HEFFNER: I don’t know that I don’t know that we know with certitude that the kind of research that could have been going on in that lab, that it’s impossible that research made it more harmful, right?
FUENTES: You know, the thing is you, okay, we can look at the sequence. We now have a ton of evidence it’s publicly available on sequence variation and rates of mutation with SARS-Cv-2. We can compare that to SARS-CoV, early one and to MERS, the different coronaviruses that are related to it. We can actually look at the protein sheaths and the spike proteins. We actually can look at the biology of this virus and clearly demonstrate this is not a Frankenstein virus, right? This is not something that people put together. You can tell structurally by mutation rate and patterns. And of course, what the protein sheaths look like. So this was not sort of created in the lab virus. This is a naturally occurring virus. Now could this naturally occurring virus been in a lab and there was a mistake made and it was released into the world. Sure. That’s possible. Did it happen in this case? The odds are extremely low, but again, it doesn’t matter. We understand the virus, we understand what it does, and we clearly know how to keep it from making it worse. and we’re just not doing a good enough job on that third part yet.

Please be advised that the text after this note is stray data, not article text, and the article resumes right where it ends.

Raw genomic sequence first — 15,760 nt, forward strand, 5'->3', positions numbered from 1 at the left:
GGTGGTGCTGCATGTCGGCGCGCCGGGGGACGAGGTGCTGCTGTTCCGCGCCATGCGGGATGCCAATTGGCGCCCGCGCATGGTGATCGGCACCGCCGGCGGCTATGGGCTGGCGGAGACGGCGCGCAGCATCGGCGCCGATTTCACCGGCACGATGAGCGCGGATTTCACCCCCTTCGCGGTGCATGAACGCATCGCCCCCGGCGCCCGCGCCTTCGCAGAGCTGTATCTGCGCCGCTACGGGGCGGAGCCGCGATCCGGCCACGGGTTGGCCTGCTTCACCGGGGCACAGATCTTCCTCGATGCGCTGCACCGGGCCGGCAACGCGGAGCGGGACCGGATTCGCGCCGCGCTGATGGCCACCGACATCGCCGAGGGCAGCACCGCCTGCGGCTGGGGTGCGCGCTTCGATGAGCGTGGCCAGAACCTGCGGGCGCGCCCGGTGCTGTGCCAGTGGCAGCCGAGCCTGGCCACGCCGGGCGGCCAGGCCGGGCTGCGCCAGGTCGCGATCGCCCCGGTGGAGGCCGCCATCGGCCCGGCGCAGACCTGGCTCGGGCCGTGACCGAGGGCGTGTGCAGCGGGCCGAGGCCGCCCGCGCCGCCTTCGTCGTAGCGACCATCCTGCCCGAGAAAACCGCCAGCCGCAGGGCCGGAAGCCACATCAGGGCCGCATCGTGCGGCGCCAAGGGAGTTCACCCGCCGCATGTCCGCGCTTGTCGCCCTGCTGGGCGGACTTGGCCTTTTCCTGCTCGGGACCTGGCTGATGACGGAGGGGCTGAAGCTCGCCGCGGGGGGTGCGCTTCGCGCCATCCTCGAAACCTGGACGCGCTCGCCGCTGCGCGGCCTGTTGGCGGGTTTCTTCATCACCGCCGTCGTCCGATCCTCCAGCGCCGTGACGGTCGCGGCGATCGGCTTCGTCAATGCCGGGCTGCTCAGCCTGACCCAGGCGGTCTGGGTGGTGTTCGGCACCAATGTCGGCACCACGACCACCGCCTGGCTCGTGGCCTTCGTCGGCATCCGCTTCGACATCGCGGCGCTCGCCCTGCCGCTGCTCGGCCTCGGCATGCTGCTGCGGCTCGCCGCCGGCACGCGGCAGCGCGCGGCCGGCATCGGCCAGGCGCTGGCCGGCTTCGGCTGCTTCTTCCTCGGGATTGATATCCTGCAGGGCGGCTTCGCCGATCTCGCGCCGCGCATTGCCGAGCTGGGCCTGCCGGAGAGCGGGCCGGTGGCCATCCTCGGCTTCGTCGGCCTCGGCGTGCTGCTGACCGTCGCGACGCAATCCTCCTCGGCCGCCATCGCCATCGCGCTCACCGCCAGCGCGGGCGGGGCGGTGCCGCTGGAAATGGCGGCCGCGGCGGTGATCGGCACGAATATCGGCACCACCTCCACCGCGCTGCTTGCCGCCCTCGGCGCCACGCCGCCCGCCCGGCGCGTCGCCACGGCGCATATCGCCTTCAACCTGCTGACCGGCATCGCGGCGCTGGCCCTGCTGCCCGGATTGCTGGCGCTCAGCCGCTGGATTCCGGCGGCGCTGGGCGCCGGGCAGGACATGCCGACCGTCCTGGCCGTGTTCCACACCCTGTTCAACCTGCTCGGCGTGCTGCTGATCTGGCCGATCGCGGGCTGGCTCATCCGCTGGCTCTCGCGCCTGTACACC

HEFFNER: Yeah. As we conclude here, I just want to emphasize that the long-haul symptoms and, you know, we were aware of, of the SARS or MERS where you were, you know, it was fatal, instantaneous, basically death. You were infected, you die. But this was really the first Corona virus, unlike the common cold coronavirus where you see these crazy, you know, what medical professionals who’ve been around all the time, even if you went back and interview medical professionals, pre you know, 20th century, if you interviewed people from the era of the Spanish flu pandemic, the idea of a Corona virus carrying with it the risk of long-term ailment, whether that is neurological heart attacks, strokes you know, we’ve seen everything associated with that. And that’s the one thing that, you know, keeps me alert to the idea that it could have leaped from a lab. I mean, because I connect the novelty to it, of it, not necessarily to the lab or the lab escape or the engineering gain of function research, but to something novel here that people haven’t been able to identify.